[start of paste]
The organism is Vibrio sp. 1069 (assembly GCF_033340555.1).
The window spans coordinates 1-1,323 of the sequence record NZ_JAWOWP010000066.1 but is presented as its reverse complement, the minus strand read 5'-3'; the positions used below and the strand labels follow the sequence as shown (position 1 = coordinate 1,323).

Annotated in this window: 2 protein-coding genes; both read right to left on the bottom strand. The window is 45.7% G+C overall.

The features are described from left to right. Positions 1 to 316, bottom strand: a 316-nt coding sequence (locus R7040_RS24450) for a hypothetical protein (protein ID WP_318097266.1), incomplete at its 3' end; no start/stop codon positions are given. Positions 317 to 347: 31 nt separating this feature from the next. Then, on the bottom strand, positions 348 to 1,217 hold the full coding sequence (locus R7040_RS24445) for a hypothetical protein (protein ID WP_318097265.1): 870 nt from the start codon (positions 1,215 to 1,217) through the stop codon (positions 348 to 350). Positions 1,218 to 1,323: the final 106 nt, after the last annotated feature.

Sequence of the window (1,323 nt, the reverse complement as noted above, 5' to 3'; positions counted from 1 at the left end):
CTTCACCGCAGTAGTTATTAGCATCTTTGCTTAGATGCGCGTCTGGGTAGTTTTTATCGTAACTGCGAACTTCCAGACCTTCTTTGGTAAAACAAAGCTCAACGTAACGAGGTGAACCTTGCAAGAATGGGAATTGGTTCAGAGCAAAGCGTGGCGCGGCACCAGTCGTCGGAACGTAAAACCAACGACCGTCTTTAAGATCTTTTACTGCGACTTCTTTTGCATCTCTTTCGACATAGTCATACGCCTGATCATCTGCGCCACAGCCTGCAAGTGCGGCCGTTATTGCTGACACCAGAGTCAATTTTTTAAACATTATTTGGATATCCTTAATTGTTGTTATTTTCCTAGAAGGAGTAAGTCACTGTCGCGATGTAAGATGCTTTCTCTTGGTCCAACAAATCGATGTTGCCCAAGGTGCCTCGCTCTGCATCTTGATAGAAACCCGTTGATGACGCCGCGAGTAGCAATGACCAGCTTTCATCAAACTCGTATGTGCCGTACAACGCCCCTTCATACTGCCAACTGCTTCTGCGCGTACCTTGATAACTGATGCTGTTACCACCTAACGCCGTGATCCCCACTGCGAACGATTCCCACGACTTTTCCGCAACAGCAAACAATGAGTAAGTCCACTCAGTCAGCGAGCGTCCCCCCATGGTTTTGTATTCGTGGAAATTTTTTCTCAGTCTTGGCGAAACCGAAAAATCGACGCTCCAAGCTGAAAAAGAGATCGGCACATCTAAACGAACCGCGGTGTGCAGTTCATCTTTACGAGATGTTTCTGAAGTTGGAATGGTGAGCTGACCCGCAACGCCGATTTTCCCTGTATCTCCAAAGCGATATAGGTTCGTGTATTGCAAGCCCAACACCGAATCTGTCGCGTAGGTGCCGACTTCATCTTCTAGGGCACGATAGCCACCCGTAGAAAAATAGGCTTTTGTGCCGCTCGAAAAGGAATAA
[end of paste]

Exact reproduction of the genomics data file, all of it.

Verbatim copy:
The organism is Vibrio sp. 1069 (assembly GCF_033340555.1).
The window spans coordinates 1-1,323 of the sequence record NZ_JAWOWP010000066.1 but is presented as its reverse complement, the minus strand read 5'-3'; the positions used below and the strand labels follow the sequence as shown (position 1 = coordinate 1,323).

Annotated in this window: 2 protein-coding genes; both read right to left on the bottom strand. The window is 45.7% G+C overall.

The features are described from left to right. Positions 1 to 316, bottom strand: a 316-nt coding sequence (locus R7040_RS24450) for a hypothetical protein (protein ID WP_318097266.1), incomplete at its 3' end; no start/stop codon positions are given. Positions 317 to 347: 31 nt separating this feature from the next. Then, on the bottom strand, positions 348 to 1,217 hold the full coding sequence (locus R7040_RS24445) for a hypothetical protein (protein ID WP_318097265.1): 870 nt from the start codon (positions 1,215 to 1,217) through the stop codon (positions 348 to 350). Positions 1,218 to 1,323: the final 106 nt, after the last annotated feature.

Sequence of the window (1,323 nt, the reverse complement as noted above, 5' to 3'; positions counted from 1 at the left end):
CTTCACCGCAGTAGTTATTAGCATCTTTGCTTAGATGCGCGTCTGGGTAGTTTTTATCGTAACTGCGAACTTCCAGACCTTCTTTGGTAAAACAAAGCTCAACGTAACGAGGTGAACCTTGCAAGAATGGGAATTGGTTCAGAGCAAAGCGTGGCGCGGCACCAGTCGTCGGAACGTAAAACCAACGACCGTCTTTAAGATCTTTTACTGCGACTTCTTTTGCATCTCTTTCGACATAGTCATACGCCTGATCATCTGCGCCACAGCCTGCAAGTGCGGCCGTTATTGCTGACACCAGAGTCAATTTTTTAAACATTATTTGGATATCCTTAATTGTTGTTATTTTCCTAGAAGGAGTAAGTCACTGTCGCGATGTAAGATGCTTTCTCTTGGTCCAACAAATCGATGTTGCCCAAGGTGCCTCGCTCTGCATCTTGATAGAAACCCGTTGATGACGCCGCGAGTAGCAATGACCAGCTTTCATCAAACTCGTATGTGCCGTACAACGCCCCTTCATACTGCCAACTGCTTCTGCGCGTACCTTGATAACTGATGCTGTTACCACCTAACGCCGTGATCCCCACTGCGAACGATTCCCACGACTTTTCCGCAACAGCAAACAATGAGTAAGTCCACTCAGTCAGCGAGCGTCCCCCCATGGTTTTGTATTCGTGGAAATTTTTTCTCAGTCTTGGCGAAACCGAAAAATCGACGCTCCAAGCTGAAAAAGAGATCGGCACATCTAAACGAACCGCGGTGTGCAGTTCATCTTTACGAGATGTTTCTGAAGTTGGAATGGTGAGCTGACCCGCAACGCCGATTTTCCCTGTATCTCCAAAGCGATATAGGTTCGTGTATTGCAAGCCCAACACCGAATCTGTCGCGTAGGTGCCGACTTCATCTTCTAGGGCACGATAGCCACCCGTAGAAAAATAGGCTTTTGTGCCGCTCGAAAAGGAATAA